Introduction

Lymphatic mapping is an exciting undertaking. Anatomy, physiology, imaging, and technical surgical expertise go hand in hand. The routine case in which a single sentinel node is easily identified in the usual location is encountered in perhaps only 25% of patients. Sentinel nodes can be located in strange places, not described in the standard text books. Lymph drainage is much more variable than was previously assumed. Lymph vessels take unexpected turns. These variations in anatomy and physiology are captured in one image by lymphoscintigra-phy. Reviewing the scintigraphy images together with the nuclear medicine physician ensures that the surgeon goes to the operating room well prepared.

Sentinel nodes are sometimes found within 1 minute after making the skin incision, practically falling into the surgeon's hand. Other times, the operation may take more than an hour and require the surgeon to use every trick in this book to find it. Blue dye outlines the drainage patterns that may be different from what the nuclear medicine images suggested. It is therefore important that the surgeon reports his operative findings back to the nuclear medicine physician. We must learn from each other. Lymphatic mapping is still being developed and refined, and a number of questions remain to be solved.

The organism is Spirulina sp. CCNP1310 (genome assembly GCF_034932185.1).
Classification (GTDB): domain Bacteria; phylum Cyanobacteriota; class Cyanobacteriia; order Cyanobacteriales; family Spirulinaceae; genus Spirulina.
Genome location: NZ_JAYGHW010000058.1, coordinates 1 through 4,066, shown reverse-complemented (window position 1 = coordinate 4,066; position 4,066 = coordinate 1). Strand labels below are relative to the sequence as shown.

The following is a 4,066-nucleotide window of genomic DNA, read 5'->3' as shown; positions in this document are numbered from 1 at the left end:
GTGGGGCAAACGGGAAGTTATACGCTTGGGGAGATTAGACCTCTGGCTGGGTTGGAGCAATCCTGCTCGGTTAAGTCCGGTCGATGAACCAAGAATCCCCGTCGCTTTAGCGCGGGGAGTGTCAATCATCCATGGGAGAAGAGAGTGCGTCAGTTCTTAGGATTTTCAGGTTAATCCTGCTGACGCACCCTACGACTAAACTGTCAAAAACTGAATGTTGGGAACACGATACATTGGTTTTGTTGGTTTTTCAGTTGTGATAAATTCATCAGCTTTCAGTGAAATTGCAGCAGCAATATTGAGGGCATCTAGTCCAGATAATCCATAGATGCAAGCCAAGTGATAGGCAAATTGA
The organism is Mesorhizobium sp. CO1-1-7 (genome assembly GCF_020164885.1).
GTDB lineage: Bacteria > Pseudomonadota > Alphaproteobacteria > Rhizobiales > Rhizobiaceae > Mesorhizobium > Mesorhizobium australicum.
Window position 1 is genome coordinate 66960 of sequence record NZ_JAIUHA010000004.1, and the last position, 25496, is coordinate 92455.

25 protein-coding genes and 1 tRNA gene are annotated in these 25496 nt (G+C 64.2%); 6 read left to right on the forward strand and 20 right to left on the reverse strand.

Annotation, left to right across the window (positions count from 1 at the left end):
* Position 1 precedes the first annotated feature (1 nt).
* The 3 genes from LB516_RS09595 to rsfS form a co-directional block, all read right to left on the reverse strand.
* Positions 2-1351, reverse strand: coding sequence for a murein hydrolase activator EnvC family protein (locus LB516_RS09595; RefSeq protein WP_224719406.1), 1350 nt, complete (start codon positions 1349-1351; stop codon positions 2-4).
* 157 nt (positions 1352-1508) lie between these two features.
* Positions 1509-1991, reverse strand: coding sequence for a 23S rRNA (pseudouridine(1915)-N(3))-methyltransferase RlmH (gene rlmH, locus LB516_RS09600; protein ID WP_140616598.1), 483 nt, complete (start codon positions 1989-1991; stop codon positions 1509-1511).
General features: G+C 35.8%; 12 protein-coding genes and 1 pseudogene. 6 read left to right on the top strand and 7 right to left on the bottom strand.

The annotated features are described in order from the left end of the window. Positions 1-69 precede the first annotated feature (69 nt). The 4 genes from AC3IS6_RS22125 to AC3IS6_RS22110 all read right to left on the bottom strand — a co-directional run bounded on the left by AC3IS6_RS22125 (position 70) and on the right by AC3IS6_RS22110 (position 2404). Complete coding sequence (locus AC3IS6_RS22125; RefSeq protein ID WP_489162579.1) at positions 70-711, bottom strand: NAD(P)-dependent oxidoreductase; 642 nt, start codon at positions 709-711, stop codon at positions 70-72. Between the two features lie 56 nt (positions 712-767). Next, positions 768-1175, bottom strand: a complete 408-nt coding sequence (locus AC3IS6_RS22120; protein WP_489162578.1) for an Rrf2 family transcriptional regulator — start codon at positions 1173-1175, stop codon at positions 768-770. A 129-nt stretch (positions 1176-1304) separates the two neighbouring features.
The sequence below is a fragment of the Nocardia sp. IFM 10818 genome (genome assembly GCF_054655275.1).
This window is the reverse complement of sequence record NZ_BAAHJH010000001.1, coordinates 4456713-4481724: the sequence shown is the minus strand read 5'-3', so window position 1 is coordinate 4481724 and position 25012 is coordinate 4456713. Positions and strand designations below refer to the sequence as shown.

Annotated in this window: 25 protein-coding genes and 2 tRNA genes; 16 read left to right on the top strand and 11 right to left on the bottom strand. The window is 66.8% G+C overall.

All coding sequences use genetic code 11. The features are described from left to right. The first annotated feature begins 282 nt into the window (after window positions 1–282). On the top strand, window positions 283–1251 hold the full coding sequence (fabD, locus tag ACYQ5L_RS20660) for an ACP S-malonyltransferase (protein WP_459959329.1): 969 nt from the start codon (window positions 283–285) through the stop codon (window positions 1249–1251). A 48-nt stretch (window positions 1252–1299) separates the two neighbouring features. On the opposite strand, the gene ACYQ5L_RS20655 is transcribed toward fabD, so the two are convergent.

The aim of this chapter is to teach practical lessons. The techniques described have been thought over carefully, but alternative techniques may work as well or perhaps even better. The cases in this chapter have been carefully selected. The most instructive cases are possibly the ones in which the authors confess that mistakes were made. Each case carries a point, often more than one. Anatomical aberrations, variable physiology, pitfalls in the nuclear medicine suite, and technical challenges in the operating room are described.

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